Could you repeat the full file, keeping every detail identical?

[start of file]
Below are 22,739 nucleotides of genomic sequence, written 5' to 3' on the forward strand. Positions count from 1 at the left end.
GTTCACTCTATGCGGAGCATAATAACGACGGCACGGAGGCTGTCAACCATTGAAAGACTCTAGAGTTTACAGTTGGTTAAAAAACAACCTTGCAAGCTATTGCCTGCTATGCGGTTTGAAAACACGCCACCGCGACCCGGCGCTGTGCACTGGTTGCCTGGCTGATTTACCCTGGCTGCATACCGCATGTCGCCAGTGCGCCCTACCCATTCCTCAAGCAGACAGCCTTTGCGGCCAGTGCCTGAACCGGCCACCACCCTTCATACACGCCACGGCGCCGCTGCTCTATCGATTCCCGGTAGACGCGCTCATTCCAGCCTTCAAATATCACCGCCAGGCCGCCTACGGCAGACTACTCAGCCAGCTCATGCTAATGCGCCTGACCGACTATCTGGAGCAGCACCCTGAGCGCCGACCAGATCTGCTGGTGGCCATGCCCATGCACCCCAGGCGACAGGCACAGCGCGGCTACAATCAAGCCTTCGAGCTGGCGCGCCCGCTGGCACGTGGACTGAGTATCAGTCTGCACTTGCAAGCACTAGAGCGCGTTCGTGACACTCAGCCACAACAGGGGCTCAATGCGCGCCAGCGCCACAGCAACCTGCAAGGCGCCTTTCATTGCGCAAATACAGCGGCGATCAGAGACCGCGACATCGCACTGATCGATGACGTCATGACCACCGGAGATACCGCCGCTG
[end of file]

Below are 22,739 nucleotides of genomic sequence, written 5' to 3' on the forward strand. Positions count from 1 at the left end.
GTTCACTCTATGCGGAGCATAATAACGACGGCACGGAGGCTGTCAACCATTGAAAGACTCTAGAGTTTACAGTTGGTTAAAAAACAACCTTGCAAGCTATTGCCTGCTATGCGGTTTGAAAACACGCCACCGCGACCCGGCGCTGTGCACTGGTTGCCTGGCTGATTTACCCTGGCTGCATACCGCATGTCGCCAGTGCGCCCTACCCATTCCTCAAGCAGACAGCCTTTGCGGCCAGTGCCTGAACCGGCCACCACCCTTCATACACGCCACGGCGCCGCTGCTCTATCGATTCCCGGTAGACGCGCTCATTCCAGCCTTCAAATATCACCGCCAGGCCGCCTACGGCAGACTACTCAGCCAGCTCATGCTAATGCGCCTGACCGACTATCTGGAGCAGCACCCTGAGCGCCGACCAGATCTGCTGGTGGCCATGCCCATGCACCCCAGGCGACAGGCACAGCGCGGCTACAATCAAGCCTTCGAGCTGGCGCGCCCGCTGGCACGTGGACTGAGTATCAGTCTGCACTTGCAAGCACTAGAGCGCGTTCGTGACACTCAGCCACAACAGGGGCTCAATGCGCGCCAGCGCCACAGCAACCTGCAAGGCGCCTTTCATTGCGCAAATACAGCGGCGATCAGAGACCGCGACATCGCACTGATCGATGACGTCATGACCACCGGAGATACCGCCGCTG